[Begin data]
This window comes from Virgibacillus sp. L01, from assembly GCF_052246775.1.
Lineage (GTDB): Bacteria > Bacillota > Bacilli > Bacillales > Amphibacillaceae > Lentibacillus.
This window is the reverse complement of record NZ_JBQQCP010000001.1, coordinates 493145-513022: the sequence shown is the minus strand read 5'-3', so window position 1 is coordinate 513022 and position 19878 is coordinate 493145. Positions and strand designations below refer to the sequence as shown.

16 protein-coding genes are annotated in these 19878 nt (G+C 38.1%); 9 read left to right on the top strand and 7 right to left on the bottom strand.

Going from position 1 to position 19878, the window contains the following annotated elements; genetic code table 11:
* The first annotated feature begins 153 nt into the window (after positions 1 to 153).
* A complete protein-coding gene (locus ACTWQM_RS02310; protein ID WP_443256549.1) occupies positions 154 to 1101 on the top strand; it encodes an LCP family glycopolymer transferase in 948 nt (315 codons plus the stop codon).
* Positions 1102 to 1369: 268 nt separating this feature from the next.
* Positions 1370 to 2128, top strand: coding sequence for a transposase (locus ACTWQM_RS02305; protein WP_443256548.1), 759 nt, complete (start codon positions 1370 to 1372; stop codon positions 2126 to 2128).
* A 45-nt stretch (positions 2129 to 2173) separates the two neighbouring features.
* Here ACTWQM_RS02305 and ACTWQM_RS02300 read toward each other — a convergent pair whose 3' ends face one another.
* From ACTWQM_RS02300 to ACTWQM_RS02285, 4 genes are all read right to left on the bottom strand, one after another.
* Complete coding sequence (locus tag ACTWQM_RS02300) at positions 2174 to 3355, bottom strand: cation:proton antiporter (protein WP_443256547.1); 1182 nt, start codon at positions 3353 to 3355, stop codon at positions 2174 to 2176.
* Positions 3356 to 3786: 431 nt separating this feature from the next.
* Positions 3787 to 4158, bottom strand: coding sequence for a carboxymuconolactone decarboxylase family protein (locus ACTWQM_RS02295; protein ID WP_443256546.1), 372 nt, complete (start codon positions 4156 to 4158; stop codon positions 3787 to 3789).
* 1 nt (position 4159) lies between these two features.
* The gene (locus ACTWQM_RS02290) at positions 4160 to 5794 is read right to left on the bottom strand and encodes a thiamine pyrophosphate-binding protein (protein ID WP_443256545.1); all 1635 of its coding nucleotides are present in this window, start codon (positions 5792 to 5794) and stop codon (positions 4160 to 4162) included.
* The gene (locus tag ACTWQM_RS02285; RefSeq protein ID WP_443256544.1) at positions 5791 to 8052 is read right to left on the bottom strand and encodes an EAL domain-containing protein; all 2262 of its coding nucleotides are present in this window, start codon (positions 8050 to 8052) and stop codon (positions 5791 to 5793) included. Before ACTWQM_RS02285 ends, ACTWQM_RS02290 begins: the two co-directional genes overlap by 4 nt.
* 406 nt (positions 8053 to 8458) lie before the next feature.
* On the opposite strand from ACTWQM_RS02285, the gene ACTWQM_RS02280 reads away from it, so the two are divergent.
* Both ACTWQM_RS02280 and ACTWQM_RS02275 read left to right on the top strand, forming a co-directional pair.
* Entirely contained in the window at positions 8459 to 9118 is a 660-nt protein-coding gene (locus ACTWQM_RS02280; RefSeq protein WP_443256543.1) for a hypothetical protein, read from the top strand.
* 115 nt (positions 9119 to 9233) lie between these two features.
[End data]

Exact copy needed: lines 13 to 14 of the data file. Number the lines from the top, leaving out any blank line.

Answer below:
* Complete coding sequence (locus tag ACTWQM_RS02300) at positions 2174 to 3355, bottom strand: cation:proton antiporter (protein WP_443256547.1); 1182 nt, start codon at positions 3353 to 3355, stop codon at positions 2174 to 2176.
* Positions 3356 to 3786: 431 nt separating this feature from the next.